4.5

December 2014

656000

6.2

September 2014

542000

4.8

June 2014

491000

4.7

March 2014

501000

6.3

Wind Farms in New Zealand

Table 1: Quarterly Wind Generation (Crichton, 2017)

Total Operational Generating Capacity

Fuel Type

Operational capacity(MW)

Hydro

5363

Wind

690

Diesel

155

Biogas

37

Gas

1151

Coal

500

Geothermal

978

Table 2: Total Operational Generating Capacity (Jahangir, 2014)

The current number of farms in New Zealand stands at 19 operational farms having a combined installed capacity of 690 megawatts. The farms generate up to 6% of the total amount of energy generated in the country annually, a figure that serves about 300,000 kiwi homes every year (Nelson, 2013). The wind farms in the country range from a single small turbine that is located at Southbridge and has a generation capacity of 100KW to very large farms like Tararua farm that has 134 turbines generating 161MW of electricity. The largest farm built in one stage is the West Wind farm that is located near Wellington. The farm has a generating capacity of 142.6MW form its 622.3MW turbines. The amount of electricity generated by West Wind farm is estimated to be able to serve approximately 70,000 kiwi homes in a year (Ackermann, 2012). The power generated is equivalent to powering most of the homes located in Wellington City. Te Uku Wind Farm located in the Waikato has the 28 tallest turbines in New Zealand. These turbines are as tall as 130 m high from the ground level and have a generating capacity of 2.3MW. The amount of electricity generating by this wind farm can serve to the tune of 30,000 homes per year.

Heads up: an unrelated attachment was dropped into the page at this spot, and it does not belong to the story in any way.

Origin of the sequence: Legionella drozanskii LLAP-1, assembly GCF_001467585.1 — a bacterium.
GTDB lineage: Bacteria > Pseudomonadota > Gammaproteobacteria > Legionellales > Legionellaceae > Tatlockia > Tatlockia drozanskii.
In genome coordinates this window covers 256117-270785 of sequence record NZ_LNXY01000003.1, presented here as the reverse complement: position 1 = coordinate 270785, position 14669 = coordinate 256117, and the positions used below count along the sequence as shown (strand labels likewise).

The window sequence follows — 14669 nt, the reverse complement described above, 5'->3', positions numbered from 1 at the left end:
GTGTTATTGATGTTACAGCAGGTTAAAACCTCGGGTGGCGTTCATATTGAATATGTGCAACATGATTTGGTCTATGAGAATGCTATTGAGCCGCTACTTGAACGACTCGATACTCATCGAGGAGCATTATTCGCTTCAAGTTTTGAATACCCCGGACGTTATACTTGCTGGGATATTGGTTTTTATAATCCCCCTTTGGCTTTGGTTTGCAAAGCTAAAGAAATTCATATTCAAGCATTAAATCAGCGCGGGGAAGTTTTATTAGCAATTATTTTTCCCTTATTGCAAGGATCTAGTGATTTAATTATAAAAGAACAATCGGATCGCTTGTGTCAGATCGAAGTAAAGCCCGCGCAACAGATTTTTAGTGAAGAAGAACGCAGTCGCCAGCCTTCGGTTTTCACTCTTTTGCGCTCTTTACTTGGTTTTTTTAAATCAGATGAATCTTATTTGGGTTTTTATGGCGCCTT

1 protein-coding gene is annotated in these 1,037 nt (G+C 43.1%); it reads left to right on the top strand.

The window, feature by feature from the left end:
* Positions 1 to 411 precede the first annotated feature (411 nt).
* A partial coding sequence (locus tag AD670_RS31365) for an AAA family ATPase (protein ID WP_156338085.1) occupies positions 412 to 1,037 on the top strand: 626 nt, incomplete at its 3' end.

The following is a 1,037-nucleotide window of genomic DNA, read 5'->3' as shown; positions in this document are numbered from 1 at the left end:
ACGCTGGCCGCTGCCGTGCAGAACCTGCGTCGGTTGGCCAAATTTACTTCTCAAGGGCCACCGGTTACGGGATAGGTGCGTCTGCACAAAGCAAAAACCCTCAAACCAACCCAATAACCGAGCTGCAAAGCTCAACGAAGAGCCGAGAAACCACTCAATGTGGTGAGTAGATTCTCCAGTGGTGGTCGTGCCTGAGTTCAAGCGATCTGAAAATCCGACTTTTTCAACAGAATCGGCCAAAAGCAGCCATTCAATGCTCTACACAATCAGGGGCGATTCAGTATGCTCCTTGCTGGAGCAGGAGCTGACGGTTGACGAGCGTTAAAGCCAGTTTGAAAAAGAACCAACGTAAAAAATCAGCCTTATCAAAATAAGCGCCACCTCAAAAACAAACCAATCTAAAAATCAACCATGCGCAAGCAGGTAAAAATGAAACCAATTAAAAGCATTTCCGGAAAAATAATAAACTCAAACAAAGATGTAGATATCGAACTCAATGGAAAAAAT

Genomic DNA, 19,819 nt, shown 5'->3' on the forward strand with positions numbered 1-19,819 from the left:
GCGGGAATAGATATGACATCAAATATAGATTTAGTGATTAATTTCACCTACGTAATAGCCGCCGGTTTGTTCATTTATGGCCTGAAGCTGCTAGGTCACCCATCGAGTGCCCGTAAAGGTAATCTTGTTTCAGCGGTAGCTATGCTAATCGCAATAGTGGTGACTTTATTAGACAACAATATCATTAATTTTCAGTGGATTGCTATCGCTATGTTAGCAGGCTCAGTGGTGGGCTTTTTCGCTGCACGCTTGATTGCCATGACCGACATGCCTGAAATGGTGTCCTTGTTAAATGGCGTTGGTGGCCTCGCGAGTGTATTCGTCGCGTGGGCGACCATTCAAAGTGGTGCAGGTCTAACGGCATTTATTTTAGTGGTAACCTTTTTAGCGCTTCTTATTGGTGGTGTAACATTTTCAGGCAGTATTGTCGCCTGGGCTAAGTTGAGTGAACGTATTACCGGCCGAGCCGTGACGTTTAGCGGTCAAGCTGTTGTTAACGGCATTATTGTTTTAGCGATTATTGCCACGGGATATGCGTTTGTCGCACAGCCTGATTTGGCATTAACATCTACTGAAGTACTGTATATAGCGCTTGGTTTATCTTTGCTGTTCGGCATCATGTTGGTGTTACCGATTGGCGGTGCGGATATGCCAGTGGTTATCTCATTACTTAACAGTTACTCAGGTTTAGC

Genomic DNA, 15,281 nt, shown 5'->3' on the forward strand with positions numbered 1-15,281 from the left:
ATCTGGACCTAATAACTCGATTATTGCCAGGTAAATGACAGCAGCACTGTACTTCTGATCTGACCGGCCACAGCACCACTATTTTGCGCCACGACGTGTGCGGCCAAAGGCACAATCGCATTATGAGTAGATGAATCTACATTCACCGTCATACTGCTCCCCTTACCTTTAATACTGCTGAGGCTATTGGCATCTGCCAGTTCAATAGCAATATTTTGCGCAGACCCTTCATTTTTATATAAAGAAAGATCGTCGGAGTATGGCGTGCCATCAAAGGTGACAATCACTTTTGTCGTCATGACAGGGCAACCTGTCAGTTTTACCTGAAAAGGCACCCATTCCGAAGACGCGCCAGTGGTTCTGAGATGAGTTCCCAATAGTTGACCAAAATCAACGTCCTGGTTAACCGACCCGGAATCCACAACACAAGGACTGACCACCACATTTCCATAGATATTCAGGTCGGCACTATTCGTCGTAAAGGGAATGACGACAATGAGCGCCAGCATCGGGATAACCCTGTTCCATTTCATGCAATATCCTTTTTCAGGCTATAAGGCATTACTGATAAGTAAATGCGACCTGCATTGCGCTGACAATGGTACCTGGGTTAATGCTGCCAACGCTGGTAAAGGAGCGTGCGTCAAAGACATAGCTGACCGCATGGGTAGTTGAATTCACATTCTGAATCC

Completed in 2014, the Miller Creek Wind Farm is among the most recent constructed wind farm in New Zealand. The farm is located in Wellington and has a generation capacity of 60MW of electricity, an amount of electricity that is suffice to power Porirua City for a year. The Flat Hill Wind Farm tends to be the most recently constructed wind farm with the completing done in 2015. The farm has 8 turbines, smaller in size with a generation capacity of 6.8 MW (Bennett, 2014).

Development of wind farms across New Zealand since 2015 has been influenced by a number of factors among theme limited growth in the demand of electricity and oversupply position. As a result of the closure thermal plants, there has been increased confidence of a projected growth in the demand and need to venture more into renewable energy sources aimed at lowering the levels of carbon emissions in line with the targets of climate change (Jahangir, 2014). A 2500MW wind generation has been consented that will range from small sites to 286 turbines. The 286 turbine plant will be Castle Hill Wind Farm that is expected to generate 858 MW. The largest of the proposed 286 turbines is at the Puketoi Wind Farm located in Wairarapa and will have each of the turbines being 160m tall and producing 6MW of electricity each.

Future of Wind Energy in New Zealand